Calling Planet Earth: Sudan Needs You

How many people have to die before the world takes Sudan seriously?

Jane writes:

Where is the noise, the rumbling, the Al Gore outburst regarding the Sudan? Where's the vocal, blustering intellectual-academic-media contingent? Where are the Arab Street and Rush Limbaugh? As the world averted its eyes from the hacking machetes in Rwanda, we turn our back again on Africa. A half a million Sudanese people may die at the hands of their own government within short months and there's little screaming; we barely hear a word. Sudanese sovereignty will not be breached.

In the last year the Sudanese government has been killing its own people systematically. ...

Today's CNN story says:

For several months my colleague, Dr. Camilo Valderrama, has been raising alarm about the need for regular food distributions in this area, where nearly a fourth of the refugees that fled to Chad are seeking shelter.

It's May 12 and Camilo is attending to Hadiya Beshir Issa, 25, and her 15-month-old daughter Munira at an IRC health facility in Bahai. They are recent arrivals in a seemingly endless stream of refugees fleeing brutal attacks in Darfur, Sudan.

Munira hardly has the strength to open her eyes and her skin is shriveled from dehydration. Camilo says the tiny girl is severely malnourished and he instructs Hadiya how to administer oral re-hydration solution and antibiotics.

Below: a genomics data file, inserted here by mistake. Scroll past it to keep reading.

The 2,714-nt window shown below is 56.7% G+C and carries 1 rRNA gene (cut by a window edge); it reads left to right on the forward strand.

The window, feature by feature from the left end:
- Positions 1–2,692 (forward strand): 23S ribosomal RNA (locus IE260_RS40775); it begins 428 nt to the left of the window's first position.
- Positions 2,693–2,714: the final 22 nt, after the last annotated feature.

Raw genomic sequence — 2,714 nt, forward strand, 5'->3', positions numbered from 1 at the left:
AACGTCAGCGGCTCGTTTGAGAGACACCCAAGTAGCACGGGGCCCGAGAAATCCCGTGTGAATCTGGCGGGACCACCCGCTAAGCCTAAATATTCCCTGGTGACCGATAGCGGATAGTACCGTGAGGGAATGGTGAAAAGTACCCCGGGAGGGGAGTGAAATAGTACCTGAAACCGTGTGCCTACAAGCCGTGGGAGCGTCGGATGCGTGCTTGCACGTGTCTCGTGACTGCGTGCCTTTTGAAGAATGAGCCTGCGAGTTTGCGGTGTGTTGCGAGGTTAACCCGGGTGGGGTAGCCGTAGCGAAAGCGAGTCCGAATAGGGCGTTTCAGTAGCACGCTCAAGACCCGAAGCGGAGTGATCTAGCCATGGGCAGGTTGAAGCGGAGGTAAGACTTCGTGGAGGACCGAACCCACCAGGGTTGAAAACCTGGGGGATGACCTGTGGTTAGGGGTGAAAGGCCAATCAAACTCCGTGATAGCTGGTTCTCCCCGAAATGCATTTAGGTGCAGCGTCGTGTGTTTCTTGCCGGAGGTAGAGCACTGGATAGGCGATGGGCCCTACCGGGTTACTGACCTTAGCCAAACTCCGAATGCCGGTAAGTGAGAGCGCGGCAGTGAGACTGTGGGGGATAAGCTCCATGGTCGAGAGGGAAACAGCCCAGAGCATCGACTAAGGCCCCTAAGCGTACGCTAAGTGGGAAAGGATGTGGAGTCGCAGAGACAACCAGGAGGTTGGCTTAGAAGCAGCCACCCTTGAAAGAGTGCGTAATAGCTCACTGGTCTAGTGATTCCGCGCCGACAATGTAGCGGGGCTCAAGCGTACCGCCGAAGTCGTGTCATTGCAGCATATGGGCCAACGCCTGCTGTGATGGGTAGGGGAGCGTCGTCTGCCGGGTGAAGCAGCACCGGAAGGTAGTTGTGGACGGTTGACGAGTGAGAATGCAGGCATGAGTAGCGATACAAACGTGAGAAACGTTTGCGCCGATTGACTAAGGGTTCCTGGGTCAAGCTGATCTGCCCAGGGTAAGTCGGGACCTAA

Hadiya is from a village near Kutum in northern Darfur, where the IRC is also providing humanitarian aid. She told me that a militia attacked her village last August and that her family fled to the town of Orshi, on the way to Chad.

But that town was ransacked by gunmen last month and in the chaos, Hadiya became separated from her husband and the rest of her family. She told me that she has no idea if they are still alive. After an eight-day trek, she crossed into Chad with her baby, arriving in Bahai with 17 other families.

As Hadiya recounted her story, Camilo continued to treat Munira. But in the next couple of hours, the little girl's condition rapidly deteriorated. We quickly took her to the hospital in Tine, two hours away, but doctors there couldn't even find the child's veins in order to administer intravenous liquid. She was beyond help. ...

In the BBC:

UN Emergency Relief Co-ordinator Jan Egeland said many donors failed to realise that the crisis was the biggest humanitarian drama of our time.

He said the UN still only had a 20% of the resources needed to help 2m people.

Mr Egeland criticised the Sudanese government for making it difficult for them to bring in trucks and medicines. ...

A report last month by the UN human rights commissioner described systematic attacks on villages by the Sudanese government and the militias, known as the Janjaweed, who killed, raped and looted.

Here's the link to donate to UNICEF-USA.

One of my favorite humanitarian organizations is American Jewish World Service. Information on their Sudan appeal is here.

If there's another humanitarian group that you prefer, donate to them. Enjoy your Memorial Day weekend.